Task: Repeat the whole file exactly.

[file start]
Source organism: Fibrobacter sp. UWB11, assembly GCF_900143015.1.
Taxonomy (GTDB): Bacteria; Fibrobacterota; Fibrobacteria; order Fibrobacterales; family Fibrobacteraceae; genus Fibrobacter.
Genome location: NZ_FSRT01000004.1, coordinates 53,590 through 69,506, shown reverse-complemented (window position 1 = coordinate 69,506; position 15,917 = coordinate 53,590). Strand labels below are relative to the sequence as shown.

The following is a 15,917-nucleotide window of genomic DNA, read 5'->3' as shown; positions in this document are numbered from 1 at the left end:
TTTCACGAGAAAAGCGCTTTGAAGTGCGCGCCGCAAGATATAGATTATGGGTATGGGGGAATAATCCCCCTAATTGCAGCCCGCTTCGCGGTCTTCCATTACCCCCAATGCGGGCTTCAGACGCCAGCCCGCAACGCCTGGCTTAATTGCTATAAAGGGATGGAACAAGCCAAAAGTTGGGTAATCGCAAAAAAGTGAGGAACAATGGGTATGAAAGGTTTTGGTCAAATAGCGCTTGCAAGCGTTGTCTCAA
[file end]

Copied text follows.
Source organism: Fibrobacter sp. UWB11, assembly GCF_900143015.1.
Taxonomy (GTDB): Bacteria; Fibrobacterota; Fibrobacteria; order Fibrobacterales; family Fibrobacteraceae; genus Fibrobacter.
Genome location: NZ_FSRT01000004.1, coordinates 53,590 through 69,506, shown reverse-complemented (window position 1 = coordinate 69,506; position 15,917 = coordinate 53,590). Strand labels below are relative to the sequence as shown.

The following is a 15,917-nucleotide window of genomic DNA, read 5'->3' as shown; positions in this document are numbered from 1 at the left end:
TTTCACGAGAAAAGCGCTTTGAAGTGCGCGCCGCAAGATATAGATTATGGGTATGGGGGAATAATCCCCCTAATTGCAGCCCGCTTCGCGGTCTTCCATTACCCCCAATGCGGGCTTCAGACGCCAGCCCGCAACGCCTGGCTTAATTGCTATAAAGGGATGGAACAAGCCAAAAGTTGGGTAATCGCAAAAAAGTGAGGAACAATGGGTATGAAAGGTTTTGGTCAAATAGCGCTTGCAAGCGTTGTCTCAA